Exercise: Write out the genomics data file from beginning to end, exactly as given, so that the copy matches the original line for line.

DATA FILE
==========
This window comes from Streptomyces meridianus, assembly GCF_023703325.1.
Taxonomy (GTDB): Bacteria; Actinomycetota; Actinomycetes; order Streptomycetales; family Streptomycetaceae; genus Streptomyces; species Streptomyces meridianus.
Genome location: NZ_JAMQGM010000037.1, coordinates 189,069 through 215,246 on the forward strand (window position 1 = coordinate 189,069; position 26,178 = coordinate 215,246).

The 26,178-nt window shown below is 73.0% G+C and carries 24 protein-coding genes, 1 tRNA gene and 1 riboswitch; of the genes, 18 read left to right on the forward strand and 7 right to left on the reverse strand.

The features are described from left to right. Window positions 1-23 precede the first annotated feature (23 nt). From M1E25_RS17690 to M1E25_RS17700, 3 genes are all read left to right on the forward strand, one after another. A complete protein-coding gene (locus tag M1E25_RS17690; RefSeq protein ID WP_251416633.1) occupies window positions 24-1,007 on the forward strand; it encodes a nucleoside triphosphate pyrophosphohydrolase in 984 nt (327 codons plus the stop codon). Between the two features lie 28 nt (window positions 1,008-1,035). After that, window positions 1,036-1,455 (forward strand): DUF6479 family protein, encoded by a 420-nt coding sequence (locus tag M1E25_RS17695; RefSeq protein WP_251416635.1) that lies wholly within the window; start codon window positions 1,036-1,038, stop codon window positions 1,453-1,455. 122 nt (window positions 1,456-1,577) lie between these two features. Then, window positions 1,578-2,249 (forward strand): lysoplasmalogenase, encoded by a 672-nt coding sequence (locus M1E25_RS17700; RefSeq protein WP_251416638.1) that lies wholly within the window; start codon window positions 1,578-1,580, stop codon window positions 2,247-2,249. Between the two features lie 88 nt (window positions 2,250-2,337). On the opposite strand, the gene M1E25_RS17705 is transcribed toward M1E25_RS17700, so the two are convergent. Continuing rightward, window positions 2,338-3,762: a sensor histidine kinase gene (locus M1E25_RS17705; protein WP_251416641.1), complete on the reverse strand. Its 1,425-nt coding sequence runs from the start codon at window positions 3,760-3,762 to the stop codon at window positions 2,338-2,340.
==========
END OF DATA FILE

This window comes from Streptomyces meridianus, assembly GCF_023703325.1.
Taxonomy (GTDB): Bacteria; Actinomycetota; Actinomycetes; order Streptomycetales; family Streptomycetaceae; genus Streptomyces; species Streptomyces meridianus.
Genome location: NZ_JAMQGM010000037.1, coordinates 189,069 through 215,246 on the forward strand (window position 1 = coordinate 189,069; position 26,178 = coordinate 215,246).

The 26,178-nt window shown below is 73.0% G+C and carries 24 protein-coding genes, 1 tRNA gene and 1 riboswitch; of the genes, 18 read left to right on the forward strand and 7 right to left on the reverse strand.

The features are described from left to right. Window positions 1-23 precede the first annotated feature (23 nt). From M1E25_RS17690 to M1E25_RS17700, 3 genes are all read left to right on the forward strand, one after another. A complete protein-coding gene (locus tag M1E25_RS17690; RefSeq protein ID WP_251416633.1) occupies window positions 24-1,007 on the forward strand; it encodes a nucleoside triphosphate pyrophosphohydrolase in 984 nt (327 codons plus the stop codon). Between the two features lie 28 nt (window positions 1,008-1,035). After that, window positions 1,036-1,455 (forward strand): DUF6479 family protein, encoded by a 420-nt coding sequence (locus tag M1E25_RS17695; RefSeq protein WP_251416635.1) that lies wholly within the window; start codon window positions 1,036-1,038, stop codon window positions 1,453-1,455. 122 nt (window positions 1,456-1,577) lie between these two features. Then, window positions 1,578-2,249 (forward strand): lysoplasmalogenase, encoded by a 672-nt coding sequence (locus M1E25_RS17700; RefSeq protein WP_251416638.1) that lies wholly within the window; start codon window positions 1,578-1,580, stop codon window positions 2,247-2,249. Between the two features lie 88 nt (window positions 2,250-2,337). On the opposite strand, the gene M1E25_RS17705 is transcribed toward M1E25_RS17700, so the two are convergent. Continuing rightward, window positions 2,338-3,762: a sensor histidine kinase gene (locus M1E25_RS17705; protein WP_251416641.1), complete on the reverse strand. Its 1,425-nt coding sequence runs from the start codon at window positions 3,760-3,762 to the stop codon at window positions 2,338-2,340.